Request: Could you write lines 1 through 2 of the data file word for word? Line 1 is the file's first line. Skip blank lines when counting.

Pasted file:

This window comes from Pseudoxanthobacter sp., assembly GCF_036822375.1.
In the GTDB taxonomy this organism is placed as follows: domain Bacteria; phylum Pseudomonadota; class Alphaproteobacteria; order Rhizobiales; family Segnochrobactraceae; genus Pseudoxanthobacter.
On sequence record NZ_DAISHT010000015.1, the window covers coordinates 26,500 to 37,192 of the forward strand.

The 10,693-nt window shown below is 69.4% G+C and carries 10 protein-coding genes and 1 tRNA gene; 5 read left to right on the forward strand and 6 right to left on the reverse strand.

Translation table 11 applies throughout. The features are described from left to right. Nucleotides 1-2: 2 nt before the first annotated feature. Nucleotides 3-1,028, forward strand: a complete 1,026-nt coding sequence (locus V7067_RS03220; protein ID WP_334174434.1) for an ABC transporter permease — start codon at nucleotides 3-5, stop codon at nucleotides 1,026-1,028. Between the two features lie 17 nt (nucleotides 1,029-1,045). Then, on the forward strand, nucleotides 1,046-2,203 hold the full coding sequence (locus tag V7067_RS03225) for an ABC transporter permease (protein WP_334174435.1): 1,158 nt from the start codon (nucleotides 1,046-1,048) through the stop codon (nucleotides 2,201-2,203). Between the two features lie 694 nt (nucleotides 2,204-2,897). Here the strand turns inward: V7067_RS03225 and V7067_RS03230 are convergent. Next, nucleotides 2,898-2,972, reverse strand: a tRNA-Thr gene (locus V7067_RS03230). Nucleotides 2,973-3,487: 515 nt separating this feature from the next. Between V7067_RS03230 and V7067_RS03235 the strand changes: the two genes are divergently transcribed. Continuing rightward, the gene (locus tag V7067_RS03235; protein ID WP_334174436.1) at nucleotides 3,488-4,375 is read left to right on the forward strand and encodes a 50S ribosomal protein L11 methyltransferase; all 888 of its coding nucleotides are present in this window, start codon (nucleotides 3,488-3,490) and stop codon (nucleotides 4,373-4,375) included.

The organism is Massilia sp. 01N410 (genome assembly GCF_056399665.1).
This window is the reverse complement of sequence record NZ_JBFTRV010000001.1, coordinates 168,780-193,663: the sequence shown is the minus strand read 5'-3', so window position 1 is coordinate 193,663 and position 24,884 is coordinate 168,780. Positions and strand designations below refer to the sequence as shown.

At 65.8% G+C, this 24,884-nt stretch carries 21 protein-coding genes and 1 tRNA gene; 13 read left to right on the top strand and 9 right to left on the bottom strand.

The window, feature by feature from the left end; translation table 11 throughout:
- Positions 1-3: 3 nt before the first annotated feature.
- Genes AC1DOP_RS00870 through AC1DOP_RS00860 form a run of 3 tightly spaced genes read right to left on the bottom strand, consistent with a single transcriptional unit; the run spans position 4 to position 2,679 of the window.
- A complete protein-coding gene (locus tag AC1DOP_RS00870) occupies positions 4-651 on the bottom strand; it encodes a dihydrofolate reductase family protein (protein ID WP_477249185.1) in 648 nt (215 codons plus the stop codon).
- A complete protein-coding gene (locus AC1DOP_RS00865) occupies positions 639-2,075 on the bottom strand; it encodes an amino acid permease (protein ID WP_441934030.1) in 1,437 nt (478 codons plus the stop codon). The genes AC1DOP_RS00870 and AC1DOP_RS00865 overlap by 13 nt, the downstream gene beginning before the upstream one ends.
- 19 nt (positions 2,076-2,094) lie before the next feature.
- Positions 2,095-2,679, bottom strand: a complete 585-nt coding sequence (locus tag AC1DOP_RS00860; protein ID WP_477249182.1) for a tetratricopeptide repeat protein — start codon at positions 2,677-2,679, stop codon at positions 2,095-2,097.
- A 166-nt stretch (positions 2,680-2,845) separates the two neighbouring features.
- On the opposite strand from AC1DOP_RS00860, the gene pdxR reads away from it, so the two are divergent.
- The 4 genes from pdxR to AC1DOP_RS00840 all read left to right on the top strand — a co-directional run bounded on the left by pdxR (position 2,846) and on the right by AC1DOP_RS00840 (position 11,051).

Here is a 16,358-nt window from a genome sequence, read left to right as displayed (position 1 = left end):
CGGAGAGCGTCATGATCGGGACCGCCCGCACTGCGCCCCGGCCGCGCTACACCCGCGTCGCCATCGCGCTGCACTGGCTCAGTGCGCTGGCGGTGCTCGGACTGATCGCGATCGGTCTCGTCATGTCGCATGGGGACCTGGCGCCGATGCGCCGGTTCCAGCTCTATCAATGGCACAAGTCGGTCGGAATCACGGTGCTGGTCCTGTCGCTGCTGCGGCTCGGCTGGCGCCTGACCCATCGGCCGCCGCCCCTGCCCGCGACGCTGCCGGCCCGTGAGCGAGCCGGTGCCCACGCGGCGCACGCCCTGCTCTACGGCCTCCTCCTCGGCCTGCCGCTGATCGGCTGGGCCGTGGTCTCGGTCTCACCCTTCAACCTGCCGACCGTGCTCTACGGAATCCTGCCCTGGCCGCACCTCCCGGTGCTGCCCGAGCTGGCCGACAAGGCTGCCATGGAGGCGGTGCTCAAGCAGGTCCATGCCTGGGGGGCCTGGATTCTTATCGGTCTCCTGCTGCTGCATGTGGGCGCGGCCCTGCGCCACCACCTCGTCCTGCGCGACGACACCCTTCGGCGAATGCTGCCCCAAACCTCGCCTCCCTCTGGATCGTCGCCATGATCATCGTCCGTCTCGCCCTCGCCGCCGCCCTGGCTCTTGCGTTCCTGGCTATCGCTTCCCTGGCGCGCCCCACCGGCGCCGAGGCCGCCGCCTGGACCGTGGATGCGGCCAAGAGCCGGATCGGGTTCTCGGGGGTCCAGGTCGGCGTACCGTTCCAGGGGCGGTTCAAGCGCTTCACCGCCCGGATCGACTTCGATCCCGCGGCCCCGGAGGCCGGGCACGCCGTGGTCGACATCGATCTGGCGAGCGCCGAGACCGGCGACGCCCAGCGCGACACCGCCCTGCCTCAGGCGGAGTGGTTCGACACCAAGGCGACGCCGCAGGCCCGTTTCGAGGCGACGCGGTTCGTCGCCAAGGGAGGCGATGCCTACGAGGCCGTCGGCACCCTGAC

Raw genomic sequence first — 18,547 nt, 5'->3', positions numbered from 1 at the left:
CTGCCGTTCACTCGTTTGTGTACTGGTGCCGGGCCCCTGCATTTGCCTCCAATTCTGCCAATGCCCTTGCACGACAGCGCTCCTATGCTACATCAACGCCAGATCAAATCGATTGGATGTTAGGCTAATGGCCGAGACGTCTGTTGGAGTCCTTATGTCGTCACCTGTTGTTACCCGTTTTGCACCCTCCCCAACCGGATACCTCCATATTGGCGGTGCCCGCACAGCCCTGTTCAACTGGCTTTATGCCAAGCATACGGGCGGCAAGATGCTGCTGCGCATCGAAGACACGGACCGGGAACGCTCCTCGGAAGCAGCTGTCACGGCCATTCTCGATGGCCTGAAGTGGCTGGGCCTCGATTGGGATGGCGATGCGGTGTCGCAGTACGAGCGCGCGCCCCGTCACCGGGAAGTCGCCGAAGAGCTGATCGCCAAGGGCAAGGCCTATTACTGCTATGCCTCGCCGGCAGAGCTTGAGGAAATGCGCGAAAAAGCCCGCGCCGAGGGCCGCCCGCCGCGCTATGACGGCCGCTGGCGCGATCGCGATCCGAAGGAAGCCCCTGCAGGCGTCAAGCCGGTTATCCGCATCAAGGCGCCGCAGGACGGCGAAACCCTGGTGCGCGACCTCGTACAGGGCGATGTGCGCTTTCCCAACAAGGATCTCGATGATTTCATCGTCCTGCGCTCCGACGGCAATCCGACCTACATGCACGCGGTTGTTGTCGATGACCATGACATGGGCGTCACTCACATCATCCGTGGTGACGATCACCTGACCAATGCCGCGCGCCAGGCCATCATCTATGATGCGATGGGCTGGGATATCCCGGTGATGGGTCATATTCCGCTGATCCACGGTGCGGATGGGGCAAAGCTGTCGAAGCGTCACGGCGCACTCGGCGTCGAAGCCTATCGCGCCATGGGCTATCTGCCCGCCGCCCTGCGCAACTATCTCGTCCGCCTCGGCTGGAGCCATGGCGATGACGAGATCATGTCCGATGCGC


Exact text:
This window comes from Pseudoxanthobacter sp., assembly GCF_036822375.1.
In the GTDB taxonomy this organism is placed as follows: domain Bacteria; phylum Pseudomonadota; class Alphaproteobacteria; order Rhizobiales; family Segnochrobactraceae; genus Pseudoxanthobacter.